Primary Source Review: The Gospel of Wealth

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Primary Source Review: The Gospel of Wealth

Andrew Carnegie was an immigrant from Scotland who used his talents and skills as an entrepreneur to become one of the wealthiest people in the United States of America during his time. He dominated the steel industry, which helped him to amass wealth (History.com, 3). He wrote “The Gospel of Wealth,” which illustrated his belief on how wealthy people should use their possessions. He argued that wealthy individuals have a responsibility to use their wealth for the common good. Therefore, his argument has contributed to the development and establishment of philanthropy.

Carnegie wrote his book to encourage people to accept capitalism. He believed that capitalism was an essential tool that was used for economic growth and development. He also believed that capitalism was a system that improved people’s lives compared to communism. He says, “The condition of the race is better with these than it has been with any other which has been tried” (Carnegie, 5). He wrote other books, such as the Empire Business, where he continued with his capitalist ideology.

The Gospel of Wealth was written in June 1889 when Carnegie discussed the rich people’s role in society. The North America Review took the article and published it in its opinion column. Besides, Carnegie considered the way the rich people used their wealth and decided to write this book. There was a widening gap between the rich and the poor because of industrialization. As a result, the issues that led to the widening gap made Carnegie come up with an article that could admonish his colleagues in the rich class to use their wealth judiciously while they were alive.

Additionally, 1889 was a year that saw many innovations come to completion and a few people became more affluent than the previous years. For example, the Canadian Pacific Railway was completed in 1889, and the Cable Cars began services in Los Angeles. However, the community members were suffering from natural disasters such as floods and tornadoes. Therefore, these events helped shape Carnegie’s ideas because he realized that the wealthy people were trustees who had the power to help others in the community obtain the best in their lives.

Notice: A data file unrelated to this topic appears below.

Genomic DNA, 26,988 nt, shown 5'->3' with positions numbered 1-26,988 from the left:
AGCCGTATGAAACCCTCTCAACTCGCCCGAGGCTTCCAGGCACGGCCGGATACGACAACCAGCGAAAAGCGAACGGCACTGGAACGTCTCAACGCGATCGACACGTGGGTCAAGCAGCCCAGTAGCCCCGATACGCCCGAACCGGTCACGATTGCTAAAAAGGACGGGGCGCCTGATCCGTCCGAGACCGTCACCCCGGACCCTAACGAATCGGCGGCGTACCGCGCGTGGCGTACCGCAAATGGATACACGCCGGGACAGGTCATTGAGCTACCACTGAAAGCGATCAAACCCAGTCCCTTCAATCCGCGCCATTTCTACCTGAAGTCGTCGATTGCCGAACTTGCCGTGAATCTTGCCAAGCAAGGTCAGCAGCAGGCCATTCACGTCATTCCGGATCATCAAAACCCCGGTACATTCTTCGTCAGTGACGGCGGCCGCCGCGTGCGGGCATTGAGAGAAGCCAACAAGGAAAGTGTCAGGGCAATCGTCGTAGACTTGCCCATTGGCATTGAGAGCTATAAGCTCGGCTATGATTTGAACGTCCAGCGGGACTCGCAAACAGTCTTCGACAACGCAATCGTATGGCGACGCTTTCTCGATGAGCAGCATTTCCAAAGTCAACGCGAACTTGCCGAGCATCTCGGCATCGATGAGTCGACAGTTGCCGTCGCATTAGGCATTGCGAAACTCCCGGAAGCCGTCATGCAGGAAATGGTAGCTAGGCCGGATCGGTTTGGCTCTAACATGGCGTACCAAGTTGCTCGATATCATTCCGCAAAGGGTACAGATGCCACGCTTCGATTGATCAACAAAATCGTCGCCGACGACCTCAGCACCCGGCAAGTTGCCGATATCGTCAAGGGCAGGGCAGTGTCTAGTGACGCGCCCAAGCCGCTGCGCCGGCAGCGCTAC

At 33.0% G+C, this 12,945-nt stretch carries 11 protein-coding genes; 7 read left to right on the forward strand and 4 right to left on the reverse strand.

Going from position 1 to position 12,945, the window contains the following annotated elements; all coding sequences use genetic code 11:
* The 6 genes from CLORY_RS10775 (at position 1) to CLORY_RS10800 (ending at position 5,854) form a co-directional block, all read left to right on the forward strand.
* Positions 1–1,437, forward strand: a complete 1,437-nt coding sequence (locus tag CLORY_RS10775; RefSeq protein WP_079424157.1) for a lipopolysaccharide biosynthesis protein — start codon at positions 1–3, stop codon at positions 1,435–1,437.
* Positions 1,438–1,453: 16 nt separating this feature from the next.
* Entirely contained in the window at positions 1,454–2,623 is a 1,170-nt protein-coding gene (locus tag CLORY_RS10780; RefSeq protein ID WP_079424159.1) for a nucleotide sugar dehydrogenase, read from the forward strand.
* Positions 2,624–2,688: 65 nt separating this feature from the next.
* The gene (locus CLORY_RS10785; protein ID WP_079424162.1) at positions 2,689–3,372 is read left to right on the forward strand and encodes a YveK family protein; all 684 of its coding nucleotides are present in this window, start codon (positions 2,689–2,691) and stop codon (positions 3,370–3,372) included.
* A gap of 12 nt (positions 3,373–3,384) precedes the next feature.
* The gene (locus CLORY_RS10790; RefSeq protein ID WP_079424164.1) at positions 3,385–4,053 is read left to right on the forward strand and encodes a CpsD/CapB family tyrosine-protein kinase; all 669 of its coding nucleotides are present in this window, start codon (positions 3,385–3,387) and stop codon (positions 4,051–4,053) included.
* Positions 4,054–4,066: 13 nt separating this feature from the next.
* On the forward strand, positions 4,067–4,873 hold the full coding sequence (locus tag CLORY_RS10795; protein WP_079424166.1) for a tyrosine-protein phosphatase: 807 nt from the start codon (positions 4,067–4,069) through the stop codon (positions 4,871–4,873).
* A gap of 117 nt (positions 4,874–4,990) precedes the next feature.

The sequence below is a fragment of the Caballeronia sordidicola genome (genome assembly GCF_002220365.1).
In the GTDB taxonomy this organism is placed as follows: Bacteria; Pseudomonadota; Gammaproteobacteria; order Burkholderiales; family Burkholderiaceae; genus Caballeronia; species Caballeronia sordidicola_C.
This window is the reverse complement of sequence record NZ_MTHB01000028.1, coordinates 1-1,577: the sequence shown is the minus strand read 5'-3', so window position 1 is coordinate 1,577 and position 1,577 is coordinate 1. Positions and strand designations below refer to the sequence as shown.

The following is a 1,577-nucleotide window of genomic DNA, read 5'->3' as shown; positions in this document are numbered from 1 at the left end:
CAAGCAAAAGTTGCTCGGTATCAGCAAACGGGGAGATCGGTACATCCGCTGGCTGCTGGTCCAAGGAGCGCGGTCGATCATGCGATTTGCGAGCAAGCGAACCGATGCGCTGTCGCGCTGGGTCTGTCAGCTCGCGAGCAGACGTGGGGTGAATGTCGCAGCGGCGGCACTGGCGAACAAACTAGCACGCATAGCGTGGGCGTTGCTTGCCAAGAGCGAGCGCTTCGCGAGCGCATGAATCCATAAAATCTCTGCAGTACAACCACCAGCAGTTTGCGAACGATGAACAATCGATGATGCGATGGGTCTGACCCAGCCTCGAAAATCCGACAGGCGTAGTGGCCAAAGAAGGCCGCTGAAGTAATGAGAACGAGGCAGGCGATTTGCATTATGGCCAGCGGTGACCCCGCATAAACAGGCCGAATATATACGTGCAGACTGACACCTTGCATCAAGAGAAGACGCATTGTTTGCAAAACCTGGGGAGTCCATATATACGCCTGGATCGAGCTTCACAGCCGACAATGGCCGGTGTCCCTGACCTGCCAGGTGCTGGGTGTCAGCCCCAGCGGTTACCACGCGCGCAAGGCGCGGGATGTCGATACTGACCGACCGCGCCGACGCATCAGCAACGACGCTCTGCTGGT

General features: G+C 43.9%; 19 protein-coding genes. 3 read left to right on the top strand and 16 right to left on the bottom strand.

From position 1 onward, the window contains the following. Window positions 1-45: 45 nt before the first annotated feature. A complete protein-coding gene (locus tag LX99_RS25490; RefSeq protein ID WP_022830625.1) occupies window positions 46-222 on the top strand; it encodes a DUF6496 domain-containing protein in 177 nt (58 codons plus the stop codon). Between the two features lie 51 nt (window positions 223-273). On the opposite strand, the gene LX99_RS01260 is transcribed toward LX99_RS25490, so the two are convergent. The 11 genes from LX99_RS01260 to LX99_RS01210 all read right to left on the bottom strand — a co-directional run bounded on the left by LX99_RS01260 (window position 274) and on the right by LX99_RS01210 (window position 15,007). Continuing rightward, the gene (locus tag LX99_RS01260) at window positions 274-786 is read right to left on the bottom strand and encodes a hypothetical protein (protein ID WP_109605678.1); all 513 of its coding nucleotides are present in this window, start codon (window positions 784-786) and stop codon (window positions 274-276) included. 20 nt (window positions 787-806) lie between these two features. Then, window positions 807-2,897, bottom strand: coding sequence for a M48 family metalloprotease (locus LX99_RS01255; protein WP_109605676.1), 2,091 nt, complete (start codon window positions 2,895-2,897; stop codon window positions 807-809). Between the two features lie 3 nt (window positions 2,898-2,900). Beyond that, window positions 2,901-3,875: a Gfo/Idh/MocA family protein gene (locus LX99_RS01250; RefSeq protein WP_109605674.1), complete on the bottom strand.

Carnegie arrived at his conclusion after considering critical aspects that surrounded his generation. He believed that the value of wealth was based on proper distribution because that affected people directly. Besides, he believed that competition was good for community members because it promoted capitalism (Bannister, 4). As a result, people could achieve many things, such as an improved dress code, which they could not obtain when using the communist system. Additionally, Carnegie accepted that capitalism contributed to the widening gap between the rich and the poor. Still, when he compared the new system with communism, he found it profitable to the people in his generation. It created a positive image in the society since the rich people were using their talents and skills to invent many things that improved many people’s lives. Carnegie devised a method to help the community overcome the weaknesses spotted by implementing capitalism. He insisted that wealthy people should use their wealth well while they are alive because they understand how they obtained it and how it should be used to benefit many people. His famous quote, “The man who thus dies rich, dies disgraced,” illustrates what Carnegie believed. He also encouraged high tax rates for the dead people’s wealth because that could instill discipline while they are alive.

Carnegie’s bias is outright in his writing because he advocates for the rich to embrace a philanthropist’s spirit. His poor and religious background could have inspired him while he was writing about the book. He was also biased against the wealthy, leaving their passions as an inheritance or giving it to the community members. He believed that the inheritors and the community could not use the wealth properly. Therefore, he insisted that the rich people should use their wealth by distributing it to the institutions they believe could add value to people.

The author is reliable because he was a rich person who understood the effects of capitalism. He also realized that capitalism was a double-edged system because it had positive and negative effects. Carnegie’s bias made him remain realistic when he wrote his book. Additionally, his bias is similar to many of his contemporaries because capitalism was inevitable, and the issues were about the distribution of the wealth to other community members. Besides, his bias made him reject ideologists, who supported communism and wanted people to go back to it.

Carnegie’s main critics could comprise of the poor and the rich people who were not willing to give their wealth to the poor. The poor could criticize Carnegie because he advocated for capitalism, which was negatively affected because it widened the rich-poor gap. The wealthy people, such as Rockefellers, could have criticized him because he advocated for allocating much wealth into the community than in their families.

 

 

Works Cited

Bannister, Robert. Wealth by Andrew Carnegie. 1995. Accessed from https://www.swarthmore.edu/SocSci/rbannis1/AIH19th/Carnegie.html

Carnegie, Andrew. The Gospel of Wealth and Other Timely Essays. The North American Review Publishing Company. 1901

History.com. Andrew Carnegie. 2019. Accessed from https://www.history.com/topics/19th-century/andrew-carnegie

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